Edmonton's third line will likely be centered by Sam Gagner, a player still trying to justify being selected with the sixth overall pick of the 2007 draft. Gagner, 22, had his best NHL year when he recorded 49 points as a rookie in 2007-08, but has posted years of 41, 41 and 42 points, respectively, since then. He netted 15 goals and 27 assists in 68 games last season.

The Oilers also have winger Magnus Paajarvi, the 10th overall pick of the 2009 draft. Paajarvi, 20, played in 80 games as a rookie last year and tallied 34 points (15g, 19a).

Edmonton also has veteran centerman Eric Belanger in the fold, after signing him to a three-year, $5.25 million contract this summer. Belanger had 40 points (13g, 27a) in 82 games with Minnesota in 2010-11 and will at least help the Oilers on the penalty kill and in the faceoff circle.

DEFENSE - The Oilers have not stockpiled the same type of young talent on defense as they have up front and it showed last year when the club finished 28th in the league in goals surrendered per game (3.17).

Ryan Whitney figures to be the club's de facto No. 1 defenseman this year. The former first-round pick of the Pittsburgh Penguins was off to a great start with 27 points (2g, 25a) in the first 35 games of the year before an ankle injury ended his season in late December.

Before he was injured, Whitney was leading the team in minutes, points and plus-minus, so keeping him on the ice is certainly a key for Edmonton's 2011-12 campaign.

The Oilers added a couple of veteran blueliners in free agency this summer, signing Cam Barker and Andy Sutton to one-year deals.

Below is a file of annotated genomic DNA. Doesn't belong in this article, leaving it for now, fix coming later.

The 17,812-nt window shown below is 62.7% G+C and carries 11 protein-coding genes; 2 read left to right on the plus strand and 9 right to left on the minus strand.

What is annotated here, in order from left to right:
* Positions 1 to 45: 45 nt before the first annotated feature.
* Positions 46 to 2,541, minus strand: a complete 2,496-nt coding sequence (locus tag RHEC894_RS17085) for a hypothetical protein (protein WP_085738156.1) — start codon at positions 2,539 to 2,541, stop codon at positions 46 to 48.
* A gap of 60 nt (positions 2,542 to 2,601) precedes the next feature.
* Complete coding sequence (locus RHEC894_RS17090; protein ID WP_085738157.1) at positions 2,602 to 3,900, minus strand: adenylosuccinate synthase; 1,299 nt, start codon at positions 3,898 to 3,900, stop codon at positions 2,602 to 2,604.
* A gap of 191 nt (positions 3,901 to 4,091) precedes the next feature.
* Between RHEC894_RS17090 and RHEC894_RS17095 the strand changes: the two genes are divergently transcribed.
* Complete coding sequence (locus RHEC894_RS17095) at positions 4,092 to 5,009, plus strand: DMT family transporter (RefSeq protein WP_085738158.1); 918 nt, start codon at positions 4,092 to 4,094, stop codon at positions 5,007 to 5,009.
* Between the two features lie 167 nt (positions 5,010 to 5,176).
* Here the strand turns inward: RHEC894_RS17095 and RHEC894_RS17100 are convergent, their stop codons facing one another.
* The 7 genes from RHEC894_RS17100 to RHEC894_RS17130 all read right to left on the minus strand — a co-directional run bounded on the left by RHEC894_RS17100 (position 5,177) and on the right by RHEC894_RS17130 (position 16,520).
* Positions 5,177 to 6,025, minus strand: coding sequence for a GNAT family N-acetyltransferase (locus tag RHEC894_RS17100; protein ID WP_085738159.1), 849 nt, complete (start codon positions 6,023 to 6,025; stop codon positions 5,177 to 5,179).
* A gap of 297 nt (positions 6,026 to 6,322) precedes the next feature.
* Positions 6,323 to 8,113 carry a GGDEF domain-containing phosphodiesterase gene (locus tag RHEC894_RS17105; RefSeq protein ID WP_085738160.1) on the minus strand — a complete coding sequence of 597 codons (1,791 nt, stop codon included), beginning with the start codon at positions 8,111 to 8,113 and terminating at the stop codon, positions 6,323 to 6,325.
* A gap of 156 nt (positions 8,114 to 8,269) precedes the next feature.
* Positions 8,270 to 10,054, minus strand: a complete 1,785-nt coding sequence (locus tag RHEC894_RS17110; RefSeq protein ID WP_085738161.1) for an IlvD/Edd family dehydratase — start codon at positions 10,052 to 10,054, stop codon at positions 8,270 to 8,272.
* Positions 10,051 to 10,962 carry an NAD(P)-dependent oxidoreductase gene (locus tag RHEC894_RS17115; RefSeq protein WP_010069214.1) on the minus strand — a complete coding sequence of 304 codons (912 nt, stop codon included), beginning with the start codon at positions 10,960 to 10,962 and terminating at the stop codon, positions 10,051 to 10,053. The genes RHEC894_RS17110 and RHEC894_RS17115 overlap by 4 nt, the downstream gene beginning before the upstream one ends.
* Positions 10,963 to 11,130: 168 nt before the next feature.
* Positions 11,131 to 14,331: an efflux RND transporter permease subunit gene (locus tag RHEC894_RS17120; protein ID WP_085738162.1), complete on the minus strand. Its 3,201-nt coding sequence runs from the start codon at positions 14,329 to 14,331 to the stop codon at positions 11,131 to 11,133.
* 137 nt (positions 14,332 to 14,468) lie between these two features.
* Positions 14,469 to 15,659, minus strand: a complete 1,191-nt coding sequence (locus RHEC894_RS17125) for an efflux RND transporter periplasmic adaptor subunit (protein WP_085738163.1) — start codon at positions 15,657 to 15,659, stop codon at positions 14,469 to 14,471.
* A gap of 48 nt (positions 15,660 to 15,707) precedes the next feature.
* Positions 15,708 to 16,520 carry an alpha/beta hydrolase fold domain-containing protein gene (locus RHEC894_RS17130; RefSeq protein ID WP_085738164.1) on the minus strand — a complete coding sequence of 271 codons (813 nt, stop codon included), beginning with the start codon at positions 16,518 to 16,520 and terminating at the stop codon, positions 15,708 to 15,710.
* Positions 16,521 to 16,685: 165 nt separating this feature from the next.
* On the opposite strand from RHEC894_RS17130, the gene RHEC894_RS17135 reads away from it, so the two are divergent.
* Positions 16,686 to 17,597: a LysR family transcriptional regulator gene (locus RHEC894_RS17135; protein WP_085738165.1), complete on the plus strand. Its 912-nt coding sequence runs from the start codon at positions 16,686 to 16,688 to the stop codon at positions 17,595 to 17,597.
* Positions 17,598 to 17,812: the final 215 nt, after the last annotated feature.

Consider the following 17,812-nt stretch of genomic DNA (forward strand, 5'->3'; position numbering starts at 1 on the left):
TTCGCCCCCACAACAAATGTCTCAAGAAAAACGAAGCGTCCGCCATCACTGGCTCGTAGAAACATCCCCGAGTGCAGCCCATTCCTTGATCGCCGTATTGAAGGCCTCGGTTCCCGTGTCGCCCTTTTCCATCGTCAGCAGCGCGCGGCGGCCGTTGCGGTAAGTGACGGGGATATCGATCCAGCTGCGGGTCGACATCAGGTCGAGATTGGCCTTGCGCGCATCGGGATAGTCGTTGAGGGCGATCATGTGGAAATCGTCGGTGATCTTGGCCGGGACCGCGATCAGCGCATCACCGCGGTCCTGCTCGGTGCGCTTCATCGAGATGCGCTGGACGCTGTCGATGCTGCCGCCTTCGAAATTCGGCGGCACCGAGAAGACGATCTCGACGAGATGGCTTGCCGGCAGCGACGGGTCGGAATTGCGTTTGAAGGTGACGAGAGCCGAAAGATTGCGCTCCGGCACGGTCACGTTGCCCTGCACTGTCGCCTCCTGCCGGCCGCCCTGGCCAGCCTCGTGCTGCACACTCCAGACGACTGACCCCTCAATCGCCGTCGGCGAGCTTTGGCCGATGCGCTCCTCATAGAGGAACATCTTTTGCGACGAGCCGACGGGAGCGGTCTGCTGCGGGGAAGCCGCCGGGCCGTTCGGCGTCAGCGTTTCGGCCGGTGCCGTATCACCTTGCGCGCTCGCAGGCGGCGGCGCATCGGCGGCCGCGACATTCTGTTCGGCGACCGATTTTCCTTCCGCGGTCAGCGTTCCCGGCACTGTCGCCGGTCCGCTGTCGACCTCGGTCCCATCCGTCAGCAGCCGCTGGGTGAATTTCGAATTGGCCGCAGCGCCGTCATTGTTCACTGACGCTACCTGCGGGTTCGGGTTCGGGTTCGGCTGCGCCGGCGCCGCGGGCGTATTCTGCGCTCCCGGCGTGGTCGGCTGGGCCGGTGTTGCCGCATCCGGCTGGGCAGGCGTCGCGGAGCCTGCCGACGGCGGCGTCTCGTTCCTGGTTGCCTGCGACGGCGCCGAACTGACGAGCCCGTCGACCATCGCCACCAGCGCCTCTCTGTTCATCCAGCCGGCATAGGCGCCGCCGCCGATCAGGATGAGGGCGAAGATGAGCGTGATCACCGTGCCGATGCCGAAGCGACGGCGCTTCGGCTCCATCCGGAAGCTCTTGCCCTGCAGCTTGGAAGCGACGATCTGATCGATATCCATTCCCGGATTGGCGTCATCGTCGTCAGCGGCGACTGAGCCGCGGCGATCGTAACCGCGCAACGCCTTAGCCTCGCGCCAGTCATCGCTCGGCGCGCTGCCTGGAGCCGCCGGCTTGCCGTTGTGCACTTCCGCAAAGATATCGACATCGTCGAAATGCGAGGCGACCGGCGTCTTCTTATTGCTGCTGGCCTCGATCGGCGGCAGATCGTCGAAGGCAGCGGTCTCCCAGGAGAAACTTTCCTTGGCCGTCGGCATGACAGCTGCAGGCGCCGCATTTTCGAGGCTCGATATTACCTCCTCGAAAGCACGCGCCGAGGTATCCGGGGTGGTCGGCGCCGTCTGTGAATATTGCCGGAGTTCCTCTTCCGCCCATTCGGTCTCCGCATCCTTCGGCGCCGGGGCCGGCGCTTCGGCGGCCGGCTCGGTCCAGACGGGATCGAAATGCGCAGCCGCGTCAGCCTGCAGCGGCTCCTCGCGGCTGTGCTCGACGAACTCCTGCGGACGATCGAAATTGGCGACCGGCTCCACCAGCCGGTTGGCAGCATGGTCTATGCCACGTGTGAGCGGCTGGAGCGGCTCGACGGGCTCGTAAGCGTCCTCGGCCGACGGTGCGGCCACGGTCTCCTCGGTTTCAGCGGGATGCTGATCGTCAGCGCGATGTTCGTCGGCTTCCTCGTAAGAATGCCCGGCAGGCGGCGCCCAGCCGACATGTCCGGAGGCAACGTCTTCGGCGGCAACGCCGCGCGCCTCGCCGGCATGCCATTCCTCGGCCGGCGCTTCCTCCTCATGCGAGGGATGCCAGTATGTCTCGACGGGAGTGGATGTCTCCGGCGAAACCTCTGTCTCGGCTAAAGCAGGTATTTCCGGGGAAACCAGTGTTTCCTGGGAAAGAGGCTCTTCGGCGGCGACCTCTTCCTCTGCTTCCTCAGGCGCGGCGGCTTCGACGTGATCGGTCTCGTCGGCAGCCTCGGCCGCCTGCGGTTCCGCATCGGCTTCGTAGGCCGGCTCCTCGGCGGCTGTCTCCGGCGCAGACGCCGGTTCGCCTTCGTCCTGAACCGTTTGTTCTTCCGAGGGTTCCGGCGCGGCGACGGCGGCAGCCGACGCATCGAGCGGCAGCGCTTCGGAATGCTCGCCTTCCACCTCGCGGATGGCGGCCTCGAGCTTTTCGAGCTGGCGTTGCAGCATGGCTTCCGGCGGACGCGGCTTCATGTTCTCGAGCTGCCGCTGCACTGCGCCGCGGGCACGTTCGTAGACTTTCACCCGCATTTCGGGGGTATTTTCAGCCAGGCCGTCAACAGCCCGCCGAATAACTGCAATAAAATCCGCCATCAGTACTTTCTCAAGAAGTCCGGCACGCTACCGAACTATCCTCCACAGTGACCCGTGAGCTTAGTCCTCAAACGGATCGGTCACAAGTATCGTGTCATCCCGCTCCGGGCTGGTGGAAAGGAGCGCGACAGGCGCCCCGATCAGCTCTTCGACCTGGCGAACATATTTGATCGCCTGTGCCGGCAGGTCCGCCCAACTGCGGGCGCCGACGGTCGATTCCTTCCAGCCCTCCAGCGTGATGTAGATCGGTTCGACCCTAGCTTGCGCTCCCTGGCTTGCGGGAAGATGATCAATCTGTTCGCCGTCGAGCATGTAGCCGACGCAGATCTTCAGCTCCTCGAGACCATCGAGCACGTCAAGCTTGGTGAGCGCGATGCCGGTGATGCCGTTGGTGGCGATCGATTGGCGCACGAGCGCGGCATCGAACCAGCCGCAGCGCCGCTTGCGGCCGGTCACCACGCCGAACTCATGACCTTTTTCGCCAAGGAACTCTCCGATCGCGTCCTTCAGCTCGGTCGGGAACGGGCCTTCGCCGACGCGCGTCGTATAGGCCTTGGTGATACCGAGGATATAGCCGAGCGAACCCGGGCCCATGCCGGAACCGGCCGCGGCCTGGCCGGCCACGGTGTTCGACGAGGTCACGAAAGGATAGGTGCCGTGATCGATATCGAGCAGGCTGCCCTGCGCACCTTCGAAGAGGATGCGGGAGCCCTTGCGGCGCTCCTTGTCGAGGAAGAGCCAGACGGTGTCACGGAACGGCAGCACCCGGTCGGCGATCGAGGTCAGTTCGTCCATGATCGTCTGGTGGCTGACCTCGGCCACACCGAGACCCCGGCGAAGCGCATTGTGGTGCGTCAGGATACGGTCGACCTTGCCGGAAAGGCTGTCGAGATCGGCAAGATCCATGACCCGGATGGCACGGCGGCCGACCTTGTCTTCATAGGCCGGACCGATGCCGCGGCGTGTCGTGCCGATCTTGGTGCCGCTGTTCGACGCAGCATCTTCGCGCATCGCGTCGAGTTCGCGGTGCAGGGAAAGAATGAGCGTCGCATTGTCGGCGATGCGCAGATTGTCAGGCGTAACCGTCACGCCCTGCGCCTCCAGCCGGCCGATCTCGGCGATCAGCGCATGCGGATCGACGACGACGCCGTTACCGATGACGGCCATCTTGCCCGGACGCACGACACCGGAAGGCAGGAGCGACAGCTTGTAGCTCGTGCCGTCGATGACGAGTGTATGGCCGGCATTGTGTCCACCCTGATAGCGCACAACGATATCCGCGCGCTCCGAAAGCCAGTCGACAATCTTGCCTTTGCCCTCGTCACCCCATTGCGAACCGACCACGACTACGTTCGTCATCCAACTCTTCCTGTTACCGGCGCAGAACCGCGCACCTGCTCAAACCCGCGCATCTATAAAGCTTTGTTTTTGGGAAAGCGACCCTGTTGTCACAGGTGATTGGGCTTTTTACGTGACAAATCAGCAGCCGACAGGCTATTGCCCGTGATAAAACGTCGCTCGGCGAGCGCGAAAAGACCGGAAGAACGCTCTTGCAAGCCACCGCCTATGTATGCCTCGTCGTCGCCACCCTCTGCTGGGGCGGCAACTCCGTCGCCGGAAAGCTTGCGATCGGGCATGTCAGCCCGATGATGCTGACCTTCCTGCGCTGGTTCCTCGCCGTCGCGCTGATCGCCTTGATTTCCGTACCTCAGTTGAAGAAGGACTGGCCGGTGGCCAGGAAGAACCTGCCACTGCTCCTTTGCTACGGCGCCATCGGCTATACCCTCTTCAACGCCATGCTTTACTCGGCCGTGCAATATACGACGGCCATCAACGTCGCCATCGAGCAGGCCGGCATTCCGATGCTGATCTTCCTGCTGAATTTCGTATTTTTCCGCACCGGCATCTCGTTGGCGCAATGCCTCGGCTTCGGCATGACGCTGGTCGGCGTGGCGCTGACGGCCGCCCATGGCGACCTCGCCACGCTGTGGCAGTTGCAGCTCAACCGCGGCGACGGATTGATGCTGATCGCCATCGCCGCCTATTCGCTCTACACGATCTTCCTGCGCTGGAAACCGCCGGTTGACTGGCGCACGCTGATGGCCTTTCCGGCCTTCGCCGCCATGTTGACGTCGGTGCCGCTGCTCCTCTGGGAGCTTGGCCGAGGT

Barker, 25, was selected by Chicago with the third overall pick in 2003, but has never lived up to that distinction. Last year, he had one goal and four assists in 52 games with Minnesota. Sutton, meanwhile, is a 36-year-old undrafted journeyman who played in 39 games with Anaheim last year.

Tom Gilbert will likely form the top pairing with Whitney and is coming off a six-goal, 26-point season with Edmonton. Ladislav Smid, who had 10 assists with the Oilers last year, could make up the club's second duo with Sutton.

Theo Peckham, a third-round pick by Edmonton in 2006, is also expected to garner minutes on the Oilers' blue line this year. He had three goals and 10 assists in 71 games last season.

GOALTENDING - The Oilers thought they had taken care of the goaltending situation when they signed Nikolai Khabibulin to a four-year, $15 million deal, but to say the move hasn't panned out would be an understatement.

Khabibulin played in just 18 games during an injury-plagued 2009-10 and went 10-32-3 with a dismal 3.39 goals-against average in 46 contests last year. There have also been off-the-ice issues for "The Bulin Wall", as the 38-year- old Russian was arrested for DUI in February 2010 and served his 30-day sentence for that offense this summer.

The Oilers are expected to let Khabibulin and Devan Dubnyk fight over the starting job this year. Dubnyk, 25, fared better than Khabibulin in 2010-11, posting a 12-13-8 record to go with a 2.71 GAA and .916 save percentage.

WHEN ALL IS SAID AND DONE - Judging by the last two years, it seems unlikely that the Oilers will break the rebuilding cycle and qualify for a postseason berth in 2011-12. The only way that could happen is if Hall, Eberle and Paajarvi all take enormous step forwards this season and Nugent-Hopkins enters the league as a ready-made superstar. Even then, Edmonton's lack of defensive depth would likely stop the club short of making the playoffs. They say patience is a virtue, and hockey fans in Edmonton better have it in spades.